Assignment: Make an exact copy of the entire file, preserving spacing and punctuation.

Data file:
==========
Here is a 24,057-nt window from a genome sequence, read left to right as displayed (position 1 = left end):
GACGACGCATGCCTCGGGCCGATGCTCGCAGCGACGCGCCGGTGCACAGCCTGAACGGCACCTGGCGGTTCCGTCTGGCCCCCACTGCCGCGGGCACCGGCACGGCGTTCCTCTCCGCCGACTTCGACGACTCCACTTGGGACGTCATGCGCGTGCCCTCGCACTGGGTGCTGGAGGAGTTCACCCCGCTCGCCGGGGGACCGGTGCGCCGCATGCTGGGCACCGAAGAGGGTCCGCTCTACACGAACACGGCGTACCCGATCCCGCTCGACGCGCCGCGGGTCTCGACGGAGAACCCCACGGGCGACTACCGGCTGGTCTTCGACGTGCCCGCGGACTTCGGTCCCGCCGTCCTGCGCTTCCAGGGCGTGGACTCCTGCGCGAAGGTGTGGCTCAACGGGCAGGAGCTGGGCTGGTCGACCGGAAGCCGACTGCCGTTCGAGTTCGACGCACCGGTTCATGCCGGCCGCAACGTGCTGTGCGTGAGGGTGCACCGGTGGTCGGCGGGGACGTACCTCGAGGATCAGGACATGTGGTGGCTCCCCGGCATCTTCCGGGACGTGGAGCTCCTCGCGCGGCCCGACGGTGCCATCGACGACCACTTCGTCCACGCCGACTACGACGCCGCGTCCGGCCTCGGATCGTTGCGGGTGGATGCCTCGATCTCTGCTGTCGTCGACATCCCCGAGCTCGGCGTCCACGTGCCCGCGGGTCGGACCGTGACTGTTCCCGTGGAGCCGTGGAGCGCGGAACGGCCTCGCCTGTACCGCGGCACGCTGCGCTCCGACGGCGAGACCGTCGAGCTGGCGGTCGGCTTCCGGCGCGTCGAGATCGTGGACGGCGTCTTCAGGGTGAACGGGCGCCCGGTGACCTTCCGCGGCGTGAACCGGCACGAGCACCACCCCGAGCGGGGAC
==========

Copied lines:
Here is a 24,057-nt window from a genome sequence, read left to right as displayed (position 1 = left end):
GACGACGCATGCCTCGGGCCGATGCTCGCAGCGACGCGCCGGTGCACAGCCTGAACGGCACCTGGCGGTTCCGTCTGGCCCCCACTGCCGCGGGCACCGGCACGGCGTTCCTCTCCGCCGACTTCGACGACTCCACTTGGGACGTCATGCGCGTGCCCTCGCACTGGGTGCTGGAGGAGTTCACCCCGCTCGCCGGGGGACCGGTGCGCCGCATGCTGGGCACCGAAGAGGGTCCGCTCTACACGAACACGGCGTACCCGATCCCGCTCGACGCGCCGCGGGTCTCGACGGAGAACCCCACGGGCGACTACCGGCTGGTCTTCGACGTGCCCGCGGACTTCGGTCCCGCCGTCCTGCGCTTCCAGGGCGTGGACTCCTGCGCGAAGGTGTGGCTCAACGGGCAGGAGCTGGGCTGGTCGACCGGAAGCCGACTGCCGTTCGAGTTCGACGCACCGGTTCATGCCGGCCGCAACGTGCTGTGCGTGAGGGTGCACCGGTGGTCGGCGGGGACGTACCTCGAGGATCAGGACATGTGGTGGCTCCCCGGCATCTTCCGGGACGTGGAGCTCCTCGCGCGGCCCGACGGTGCCATCGACGACCACTTCGTCCACGCCGACTACGACGCCGCGTCCGGCCTCGGATCGTTGCGGGTGGATGCCTCGATCTCTGCTGTCGTCGACATCCCCGAGCTCGGCGTCCACGTGCCCGCGGGTCGGACCGTGACTGTTCCCGTGGAGCCGTGGAGCGCGGAACGGCCTCGCCTGTACCGCGGCACGCTGCGCTCCGACGGCGAGACCGTCGAGCTGGCGGTCGGCTTCCGGCGCGTCGAGATCGTGGACGGCGTCTTCAGGGTGAACGGGCGCCCGGTGACCTTCCGCGGCGTGAACCGGCACGAGCACCACCCCGAGCGGGGAC